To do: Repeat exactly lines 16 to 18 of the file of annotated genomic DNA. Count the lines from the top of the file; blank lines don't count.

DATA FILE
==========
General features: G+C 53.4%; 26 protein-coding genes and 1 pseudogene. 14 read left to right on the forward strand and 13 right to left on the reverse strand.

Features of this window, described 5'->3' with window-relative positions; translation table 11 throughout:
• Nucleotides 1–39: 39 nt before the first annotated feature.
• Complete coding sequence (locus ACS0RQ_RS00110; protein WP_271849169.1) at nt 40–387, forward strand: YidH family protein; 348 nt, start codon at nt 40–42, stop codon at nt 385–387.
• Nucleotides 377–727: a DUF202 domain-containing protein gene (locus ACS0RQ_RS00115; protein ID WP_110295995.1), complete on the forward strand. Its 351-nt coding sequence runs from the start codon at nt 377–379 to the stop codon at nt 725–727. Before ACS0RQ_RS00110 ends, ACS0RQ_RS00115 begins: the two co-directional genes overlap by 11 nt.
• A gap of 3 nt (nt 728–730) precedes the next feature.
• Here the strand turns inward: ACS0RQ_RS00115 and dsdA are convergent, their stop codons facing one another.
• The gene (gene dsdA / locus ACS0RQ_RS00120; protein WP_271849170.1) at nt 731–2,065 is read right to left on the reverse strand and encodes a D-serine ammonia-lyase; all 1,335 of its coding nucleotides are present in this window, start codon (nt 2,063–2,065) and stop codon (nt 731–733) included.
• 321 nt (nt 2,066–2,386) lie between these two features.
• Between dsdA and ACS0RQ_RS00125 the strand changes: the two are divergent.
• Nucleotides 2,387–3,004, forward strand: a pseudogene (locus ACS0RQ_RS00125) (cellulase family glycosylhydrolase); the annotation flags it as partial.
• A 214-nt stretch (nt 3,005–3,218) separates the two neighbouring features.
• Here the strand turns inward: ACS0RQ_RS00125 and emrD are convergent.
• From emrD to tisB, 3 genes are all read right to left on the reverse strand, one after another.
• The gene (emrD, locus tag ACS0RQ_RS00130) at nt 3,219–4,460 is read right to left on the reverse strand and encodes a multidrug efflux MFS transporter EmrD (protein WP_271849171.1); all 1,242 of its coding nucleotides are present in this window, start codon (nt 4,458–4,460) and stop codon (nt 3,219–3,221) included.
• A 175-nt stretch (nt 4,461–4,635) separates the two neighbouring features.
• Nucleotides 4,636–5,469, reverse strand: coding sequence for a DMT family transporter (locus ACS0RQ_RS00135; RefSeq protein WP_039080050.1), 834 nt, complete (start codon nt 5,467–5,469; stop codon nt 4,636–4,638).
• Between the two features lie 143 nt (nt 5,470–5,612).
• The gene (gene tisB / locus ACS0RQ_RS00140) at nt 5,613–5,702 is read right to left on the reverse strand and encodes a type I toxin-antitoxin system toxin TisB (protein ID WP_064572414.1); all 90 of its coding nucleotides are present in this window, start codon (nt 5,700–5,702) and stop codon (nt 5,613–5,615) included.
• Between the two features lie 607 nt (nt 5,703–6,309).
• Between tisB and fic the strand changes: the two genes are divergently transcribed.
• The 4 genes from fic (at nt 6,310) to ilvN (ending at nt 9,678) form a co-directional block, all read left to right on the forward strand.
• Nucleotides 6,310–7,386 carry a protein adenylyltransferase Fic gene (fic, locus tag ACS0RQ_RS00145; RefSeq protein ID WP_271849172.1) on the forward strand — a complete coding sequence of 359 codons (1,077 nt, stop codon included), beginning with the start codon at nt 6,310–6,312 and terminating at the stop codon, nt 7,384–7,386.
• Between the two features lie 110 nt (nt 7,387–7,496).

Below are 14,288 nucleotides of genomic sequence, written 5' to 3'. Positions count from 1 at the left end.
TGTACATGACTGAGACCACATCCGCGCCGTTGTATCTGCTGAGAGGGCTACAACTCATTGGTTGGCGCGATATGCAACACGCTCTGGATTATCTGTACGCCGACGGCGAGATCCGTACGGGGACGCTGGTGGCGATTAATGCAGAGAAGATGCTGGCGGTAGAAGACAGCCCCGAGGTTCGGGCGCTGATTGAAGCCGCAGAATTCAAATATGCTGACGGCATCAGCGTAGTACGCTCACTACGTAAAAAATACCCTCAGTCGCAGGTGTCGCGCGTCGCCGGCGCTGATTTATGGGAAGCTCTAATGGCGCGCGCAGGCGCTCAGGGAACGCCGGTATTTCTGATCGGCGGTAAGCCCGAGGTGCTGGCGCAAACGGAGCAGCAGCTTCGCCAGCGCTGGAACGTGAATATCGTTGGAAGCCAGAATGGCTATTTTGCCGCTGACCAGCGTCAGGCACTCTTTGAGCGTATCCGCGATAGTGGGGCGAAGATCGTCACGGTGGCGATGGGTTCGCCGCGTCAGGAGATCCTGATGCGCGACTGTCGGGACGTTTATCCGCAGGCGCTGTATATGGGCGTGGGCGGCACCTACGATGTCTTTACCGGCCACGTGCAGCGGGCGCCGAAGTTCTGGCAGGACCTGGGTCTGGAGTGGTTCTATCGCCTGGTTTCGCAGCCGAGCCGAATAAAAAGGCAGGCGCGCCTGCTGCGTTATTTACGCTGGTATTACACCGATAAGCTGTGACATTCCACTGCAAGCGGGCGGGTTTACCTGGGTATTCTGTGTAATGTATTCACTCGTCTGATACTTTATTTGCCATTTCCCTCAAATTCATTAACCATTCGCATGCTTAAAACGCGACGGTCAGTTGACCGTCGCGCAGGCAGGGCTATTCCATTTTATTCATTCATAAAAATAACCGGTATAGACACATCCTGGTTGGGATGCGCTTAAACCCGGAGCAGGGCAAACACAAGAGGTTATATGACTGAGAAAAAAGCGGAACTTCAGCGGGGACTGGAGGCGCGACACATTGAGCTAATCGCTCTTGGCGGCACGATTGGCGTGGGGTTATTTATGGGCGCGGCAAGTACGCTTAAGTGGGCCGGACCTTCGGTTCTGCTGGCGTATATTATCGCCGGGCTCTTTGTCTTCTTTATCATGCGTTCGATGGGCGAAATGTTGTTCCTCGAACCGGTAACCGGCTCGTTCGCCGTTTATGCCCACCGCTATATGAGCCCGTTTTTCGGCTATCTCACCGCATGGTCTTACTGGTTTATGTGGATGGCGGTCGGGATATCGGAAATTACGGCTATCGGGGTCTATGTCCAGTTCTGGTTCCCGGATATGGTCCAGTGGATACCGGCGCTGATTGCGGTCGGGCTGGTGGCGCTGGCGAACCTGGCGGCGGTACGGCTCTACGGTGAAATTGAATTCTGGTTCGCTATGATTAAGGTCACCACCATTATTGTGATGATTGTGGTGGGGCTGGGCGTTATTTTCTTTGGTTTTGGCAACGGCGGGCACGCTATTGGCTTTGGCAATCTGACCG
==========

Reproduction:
• A 175-nt stretch (nt 4,461–4,635) separates the two neighbouring features.
• Nucleotides 4,636–5,469, reverse strand: coding sequence for a DMT family transporter (locus ACS0RQ_RS00135; RefSeq protein WP_039080050.1), 834 nt, complete (start codon nt 5,467–5,469; stop codon nt 4,636–4,638).
• Between the two features lie 143 nt (nt 5,470–5,612).